2012, Stage 21: Stage 20: Rambouillet to Paris (Champs-Élysées)
The yellow jersey leading out the world champion to victory on the Champs-Élysées. Enough said. Well, actually, probably a whole doctoral thesis’ worth could be said about a Sky team that managed to win the Tour de France while managing – just about – the egos and expectations of two potential race winners, as well as the fastest sprinter in the world.
In fact, Cavendish’s win on stage 18 – by then, only his second of what had been a frustrating race – when he was forced to surf the wheels on his way to victory in Brive-la-Gaillarde, perhaps says more about his square peg in a round hole experience at Sky, along with his unflinching ability to win regardless of the circumstances. But for many, when they think about 2012, it all boils down to one iconic image in Paris, an image that encapsulated Britain’s position at the top of the cycling world.
2013, Stage 13: Tours to Saint-Amand-Montrond
By 2013, after a frustrating but ultimately successful year at Sky, the sprinting winds were a-changing. Marcel Kittel had arrived, the first rider in five years to realistically challenge Cavendish’s position as the fastest man on two wheels. So, like he would continue to do over the next ten years, Cavendish adapted.
His second, and final, stage win of the 2013 Tour was an exercise in tactical ingenuity and one which proved that if you can’t beat the big powerful German sprinter, you make sure he doesn’t contest the finish. The British rider’s new Omega Pharma-Quick Step team blew the race apart in an exposed section with 30km to go and stormed to the finish. Chris Froome floundered in the wind, and Cavendish easily dispatched the small group sprint, including Peter Sagan, chalking up his quarter of a century at the Tour in the process.
2016, Stage 1: Mont Saint-Michel to Utah Beach
It’s hard to believe now, but in many respects, stage one of the 2016 Tour to Utah Beach marked the first edition of the Mark Cavendish Comeback story. Between that iconic win on the Champs in 2012 and the start of the 2016 race, he’d only won three stages at the Tour – by contrast, he’d taken 16 between 2009 and 2011 – and his days as the undisputed best sprinter in the world appeared to be numbered.
But in 2016, Cavendish came within a whisker of his greatest season ever: after the Tour he took silver in the omnium at the Olympic Games and was just pipped at the world road race championships by Peter Sagan. But it was at the Tour where he proved he was back to his brilliant best, winning the first stage in Normandy – beating pretenders Kittel, Sagan, and Greipel in the process – to take the first yellow jersey of his career. Three more wins would follow before dropping out, like in 2008, to prepare for the Olympics. He was back.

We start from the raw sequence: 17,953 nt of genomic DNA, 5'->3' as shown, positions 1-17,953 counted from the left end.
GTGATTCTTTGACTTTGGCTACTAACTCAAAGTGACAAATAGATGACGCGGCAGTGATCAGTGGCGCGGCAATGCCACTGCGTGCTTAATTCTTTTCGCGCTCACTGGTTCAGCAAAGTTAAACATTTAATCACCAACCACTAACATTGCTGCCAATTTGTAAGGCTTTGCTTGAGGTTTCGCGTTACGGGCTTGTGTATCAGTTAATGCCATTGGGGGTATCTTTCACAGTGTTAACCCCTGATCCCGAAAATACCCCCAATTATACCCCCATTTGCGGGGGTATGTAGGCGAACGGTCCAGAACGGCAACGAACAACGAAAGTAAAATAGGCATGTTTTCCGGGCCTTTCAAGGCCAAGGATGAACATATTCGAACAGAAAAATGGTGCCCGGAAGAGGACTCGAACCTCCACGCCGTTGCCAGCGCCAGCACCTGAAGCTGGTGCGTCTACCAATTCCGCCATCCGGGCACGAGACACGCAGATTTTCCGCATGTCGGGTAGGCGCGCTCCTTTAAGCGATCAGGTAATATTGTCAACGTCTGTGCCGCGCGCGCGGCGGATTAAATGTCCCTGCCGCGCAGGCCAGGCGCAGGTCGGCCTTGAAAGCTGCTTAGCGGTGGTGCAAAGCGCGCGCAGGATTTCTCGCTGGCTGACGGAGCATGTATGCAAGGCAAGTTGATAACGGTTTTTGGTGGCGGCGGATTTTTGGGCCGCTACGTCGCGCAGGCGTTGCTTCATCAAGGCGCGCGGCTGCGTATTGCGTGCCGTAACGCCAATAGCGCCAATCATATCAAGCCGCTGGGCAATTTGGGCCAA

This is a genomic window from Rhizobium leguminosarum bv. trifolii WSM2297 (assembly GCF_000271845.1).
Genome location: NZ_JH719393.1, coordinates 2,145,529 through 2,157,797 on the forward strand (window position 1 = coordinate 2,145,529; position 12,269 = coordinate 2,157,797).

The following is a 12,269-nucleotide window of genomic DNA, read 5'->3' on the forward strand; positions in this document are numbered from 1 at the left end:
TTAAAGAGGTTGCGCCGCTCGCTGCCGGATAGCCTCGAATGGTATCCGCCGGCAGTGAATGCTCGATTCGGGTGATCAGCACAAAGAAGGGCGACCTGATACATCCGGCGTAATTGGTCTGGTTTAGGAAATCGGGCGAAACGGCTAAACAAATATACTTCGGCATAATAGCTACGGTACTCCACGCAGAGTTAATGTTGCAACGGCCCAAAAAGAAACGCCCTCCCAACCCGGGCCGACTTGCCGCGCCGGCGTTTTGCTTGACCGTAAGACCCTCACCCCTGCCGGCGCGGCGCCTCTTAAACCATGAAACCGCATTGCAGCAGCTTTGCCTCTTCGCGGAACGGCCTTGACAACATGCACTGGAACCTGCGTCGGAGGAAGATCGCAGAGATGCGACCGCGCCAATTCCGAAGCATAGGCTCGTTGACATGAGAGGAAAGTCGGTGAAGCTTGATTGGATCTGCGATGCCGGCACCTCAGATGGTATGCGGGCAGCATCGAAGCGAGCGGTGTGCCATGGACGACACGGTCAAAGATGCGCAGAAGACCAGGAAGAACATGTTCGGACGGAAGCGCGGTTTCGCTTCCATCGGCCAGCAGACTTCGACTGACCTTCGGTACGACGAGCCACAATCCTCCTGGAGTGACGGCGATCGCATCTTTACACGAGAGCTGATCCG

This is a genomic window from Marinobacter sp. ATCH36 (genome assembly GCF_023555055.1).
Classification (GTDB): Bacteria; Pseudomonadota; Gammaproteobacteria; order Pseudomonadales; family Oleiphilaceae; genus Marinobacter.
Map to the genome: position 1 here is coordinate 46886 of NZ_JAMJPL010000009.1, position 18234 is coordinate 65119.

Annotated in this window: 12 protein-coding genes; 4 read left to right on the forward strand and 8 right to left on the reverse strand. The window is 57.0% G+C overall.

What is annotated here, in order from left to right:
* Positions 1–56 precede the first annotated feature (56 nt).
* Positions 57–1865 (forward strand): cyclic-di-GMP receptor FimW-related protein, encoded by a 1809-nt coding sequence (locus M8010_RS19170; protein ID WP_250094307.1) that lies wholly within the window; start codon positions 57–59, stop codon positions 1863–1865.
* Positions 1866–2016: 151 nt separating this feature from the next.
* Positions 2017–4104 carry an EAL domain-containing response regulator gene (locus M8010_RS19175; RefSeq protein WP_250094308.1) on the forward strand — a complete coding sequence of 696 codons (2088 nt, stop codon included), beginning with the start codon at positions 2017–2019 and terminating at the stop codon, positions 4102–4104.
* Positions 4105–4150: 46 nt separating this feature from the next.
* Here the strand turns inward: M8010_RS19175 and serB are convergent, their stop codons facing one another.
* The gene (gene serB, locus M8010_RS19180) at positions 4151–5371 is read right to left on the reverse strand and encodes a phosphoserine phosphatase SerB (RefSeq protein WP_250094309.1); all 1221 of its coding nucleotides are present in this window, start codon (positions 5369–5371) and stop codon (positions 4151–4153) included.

2021, Stage 4: Redon to Fougères
At the end of 2020, after years in the wilderness, a disconsolate, dejected, defeated Mark Cavendish appeared on the verge of retirement. But then an opportunity at Deceuninck-Quick Step popped up, giving him one more season at the top. Then Quick Step’s big-name sprinter, and the previous year’s green jersey, Sam Bennett pulled out of the Tour with a last-minute injury.
Those simple twists of fate opened the door for one of cycling’s great comeback stories. The 2021 Tour resembled a two-wheeled fairy tale for Cavendish. Wins at Fougères – an emotional first Tour stage for five years – and Châteauroux, scenes of his past glories, were followed by further victories at Valence and Carcassonne, where that record, the one that followed him around like a ghost for most of the past decade, was finally equalled. Redemption, at last.
With his last ever Tour underway, can Cavendish make history and finally grab Tour stage win no.35, eclipsing Eddy Merckx as the race’s most prolific rider of all time? If he does, we might need to update this article…
Ryan joined road.cc in December 2021 and since then has kept the site’s readers and listeners informed and enthralled (well at least occasionally) on news, the live blog, and the road.cc Podcast. After boarding a wrong bus at the world championships and ruining a good pair of jeans at the cyclocross, he now serves as road.cc’s senior news writer. Before his foray into cycling journalism, he wallowed in the equally pitiless world of academia, where he wrote a book about Victorian politics and droned on about cycling and bikes to classes of bored students (while taking every chance he could get to talk about cycling in print or on the radio). He can be found riding his bike very slowly around the narrow, scenic country lanes of Co. Down.